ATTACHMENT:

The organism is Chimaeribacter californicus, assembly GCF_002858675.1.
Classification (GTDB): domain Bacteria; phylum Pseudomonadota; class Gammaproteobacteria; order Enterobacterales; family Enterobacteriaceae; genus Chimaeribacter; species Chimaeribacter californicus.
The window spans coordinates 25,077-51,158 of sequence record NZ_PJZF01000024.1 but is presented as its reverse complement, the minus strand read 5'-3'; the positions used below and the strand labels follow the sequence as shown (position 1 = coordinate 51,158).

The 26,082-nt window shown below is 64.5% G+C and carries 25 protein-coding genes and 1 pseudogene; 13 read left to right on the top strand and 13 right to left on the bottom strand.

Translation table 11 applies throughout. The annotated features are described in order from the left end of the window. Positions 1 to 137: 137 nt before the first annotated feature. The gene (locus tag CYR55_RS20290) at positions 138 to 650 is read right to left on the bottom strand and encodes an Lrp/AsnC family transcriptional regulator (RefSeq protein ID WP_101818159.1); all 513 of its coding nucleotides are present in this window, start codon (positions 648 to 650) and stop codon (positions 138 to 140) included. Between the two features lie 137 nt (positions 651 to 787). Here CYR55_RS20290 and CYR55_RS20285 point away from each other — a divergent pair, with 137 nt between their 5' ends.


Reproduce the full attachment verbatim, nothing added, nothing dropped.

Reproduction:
The organism is Chimaeribacter californicus, assembly GCF_002858675.1.
Classification (GTDB): domain Bacteria; phylum Pseudomonadota; class Gammaproteobacteria; order Enterobacterales; family Enterobacteriaceae; genus Chimaeribacter; species Chimaeribacter californicus.
The window spans coordinates 25,077-51,158 of sequence record NZ_PJZF01000024.1 but is presented as its reverse complement, the minus strand read 5'-3'; the positions used below and the strand labels follow the sequence as shown (position 1 = coordinate 51,158).

The 26,082-nt window shown below is 64.5% G+C and carries 25 protein-coding genes and 1 pseudogene; 13 read left to right on the top strand and 13 right to left on the bottom strand.

Translation table 11 applies throughout. The annotated features are described in order from the left end of the window. Positions 1 to 137: 137 nt before the first annotated feature. The gene (locus tag CYR55_RS20290) at positions 138 to 650 is read right to left on the bottom strand and encodes an Lrp/AsnC family transcriptional regulator (RefSeq protein ID WP_101818159.1); all 513 of its coding nucleotides are present in this window, start codon (positions 648 to 650) and stop codon (positions 138 to 140) included. Between the two features lie 137 nt (positions 651 to 787). Here CYR55_RS20290 and CYR55_RS20285 point away from each other — a divergent pair, with 137 nt between their 5' ends.